Is there a match between the Tigers needs and the Rays available talent? Will these two clubs be swapping offers over the next few days or weeks? Let's look at who may be available in Tampa and how they could possibly fit in Detroit.
David Price: Certainly Price is one of the biggest names in the league that could be bandied about during this trade deadline season. The former Cy Young winner will be a huge addition to any club's rotation and comes with the added bonus of not being a pure one-season rental. He is under control next year as well. Does he fit in Detroit? Sure. He fits any club. Price would be around next year if Max Scherzer bolts. One major problem, however, is that the Tigers probably don't have the premium prospects that would score David Price. Likely not even close.
Ben Zobrist: Zobrist is a jack-of-all-trades who will likely draw attention from many clubs around baseball. As a good defender and a switch hitter, he would certainly help the Tigers in a number of ways. He is a player who can credibly play shortstop and take starts in the corner outfield positions. Zobrist comes with a $7M option for next season with a $500K buyout. Problems? Well, the 33-year-old Zobrist has been showing signs of offensive decay with declining OBP and slugging percentages for the last two seasons. But while his bat might not be a "savior" for the Tigers, he's likely a veteran upgrade for them. Depending on the cost to acquire Zobrist, few Tigers fans would react poorly to a deal to get him.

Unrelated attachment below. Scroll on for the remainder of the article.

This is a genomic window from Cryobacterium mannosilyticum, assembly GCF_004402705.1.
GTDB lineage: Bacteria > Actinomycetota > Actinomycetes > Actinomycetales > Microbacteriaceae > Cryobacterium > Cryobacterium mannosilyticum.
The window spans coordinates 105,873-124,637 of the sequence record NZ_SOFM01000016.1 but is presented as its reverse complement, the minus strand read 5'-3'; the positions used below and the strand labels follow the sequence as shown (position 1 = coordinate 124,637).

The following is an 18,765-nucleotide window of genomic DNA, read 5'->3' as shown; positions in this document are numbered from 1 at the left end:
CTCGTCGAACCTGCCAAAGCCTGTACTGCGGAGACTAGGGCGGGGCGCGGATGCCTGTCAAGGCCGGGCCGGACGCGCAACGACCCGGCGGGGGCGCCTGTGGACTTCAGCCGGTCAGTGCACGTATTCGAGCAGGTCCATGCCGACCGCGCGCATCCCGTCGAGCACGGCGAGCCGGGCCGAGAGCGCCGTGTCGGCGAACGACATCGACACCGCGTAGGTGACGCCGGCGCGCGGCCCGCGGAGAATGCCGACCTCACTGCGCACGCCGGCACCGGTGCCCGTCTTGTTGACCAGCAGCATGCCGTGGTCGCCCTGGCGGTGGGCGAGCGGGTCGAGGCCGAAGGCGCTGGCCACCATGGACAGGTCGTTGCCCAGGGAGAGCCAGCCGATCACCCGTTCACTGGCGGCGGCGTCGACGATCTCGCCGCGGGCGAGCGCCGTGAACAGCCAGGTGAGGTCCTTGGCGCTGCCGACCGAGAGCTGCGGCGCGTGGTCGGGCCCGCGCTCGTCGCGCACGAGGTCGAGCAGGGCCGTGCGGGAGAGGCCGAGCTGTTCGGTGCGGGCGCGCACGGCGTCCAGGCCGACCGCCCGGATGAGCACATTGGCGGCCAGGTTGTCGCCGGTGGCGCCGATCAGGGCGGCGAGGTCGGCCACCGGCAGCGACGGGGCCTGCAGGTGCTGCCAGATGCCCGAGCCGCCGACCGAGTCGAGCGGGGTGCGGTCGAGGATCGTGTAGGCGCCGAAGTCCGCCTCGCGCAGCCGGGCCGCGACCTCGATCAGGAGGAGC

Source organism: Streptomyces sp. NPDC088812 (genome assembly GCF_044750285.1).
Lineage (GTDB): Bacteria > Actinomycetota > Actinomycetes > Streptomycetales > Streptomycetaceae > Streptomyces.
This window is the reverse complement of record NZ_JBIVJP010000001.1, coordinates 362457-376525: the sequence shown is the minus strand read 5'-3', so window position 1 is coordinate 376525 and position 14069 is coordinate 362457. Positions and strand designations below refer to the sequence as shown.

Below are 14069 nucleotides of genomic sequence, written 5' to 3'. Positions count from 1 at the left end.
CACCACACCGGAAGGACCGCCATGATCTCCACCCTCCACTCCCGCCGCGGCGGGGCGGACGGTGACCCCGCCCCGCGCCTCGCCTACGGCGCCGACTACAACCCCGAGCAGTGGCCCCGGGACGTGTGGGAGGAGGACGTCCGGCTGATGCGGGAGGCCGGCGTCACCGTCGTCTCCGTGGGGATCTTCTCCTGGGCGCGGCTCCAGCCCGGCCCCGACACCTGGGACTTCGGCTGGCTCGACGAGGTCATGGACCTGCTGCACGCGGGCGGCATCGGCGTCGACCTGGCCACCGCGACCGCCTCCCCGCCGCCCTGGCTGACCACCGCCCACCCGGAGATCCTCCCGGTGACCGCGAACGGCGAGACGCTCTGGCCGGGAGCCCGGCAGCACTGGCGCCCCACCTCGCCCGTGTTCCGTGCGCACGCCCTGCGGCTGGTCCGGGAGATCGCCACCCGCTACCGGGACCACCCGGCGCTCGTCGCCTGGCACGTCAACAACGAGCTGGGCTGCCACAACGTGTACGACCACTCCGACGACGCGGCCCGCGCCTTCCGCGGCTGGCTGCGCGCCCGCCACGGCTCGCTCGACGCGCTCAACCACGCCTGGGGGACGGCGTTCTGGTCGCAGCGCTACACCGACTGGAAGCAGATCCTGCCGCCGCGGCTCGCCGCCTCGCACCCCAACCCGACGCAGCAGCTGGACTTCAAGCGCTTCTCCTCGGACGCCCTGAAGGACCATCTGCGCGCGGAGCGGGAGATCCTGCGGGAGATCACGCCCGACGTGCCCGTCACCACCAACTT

Jake McGee: The Rays have built competitive bullpens out of thin air during their run of producing 90-plus win seasons. The ability to stitch together effective units on the fly may lead them to see what kind of premium return they can get for their top left-hander relief arm. McGee is a high-octane left-hander posting eye-popping K/BB rates the last two years. He's under club control through 2017. It will take a really good offer to secure this guy from the Rays. But if the Rays do put him on the market, he's an obvious fit in Detroit given the ongoing struggles of the bullpen. Will the Tigers yield the likely cost to acquire McGee? Tough call. Easy to overpay for relief help and, as we know, relievers are so unpredictable.
Matt Joyce: As Don Kelly, Ramon Santiago, and Omar Infante can attest, Dombrowski is willing to let players take a second tour in Detroit. Joyce has some lefty power and can take starts in the corner outfield. He would give Brad Ausmus some needed pinch-hitting options. However, the looming return of Andy Dirks might put a play for Joyce on the back-burner. If Dirks looks healthy, its likely the Tigers won't pay up for Joyce just to get the extra tick of power on their roster. If Dirks has lingering back problems from his surgery however, Joyce could be in play.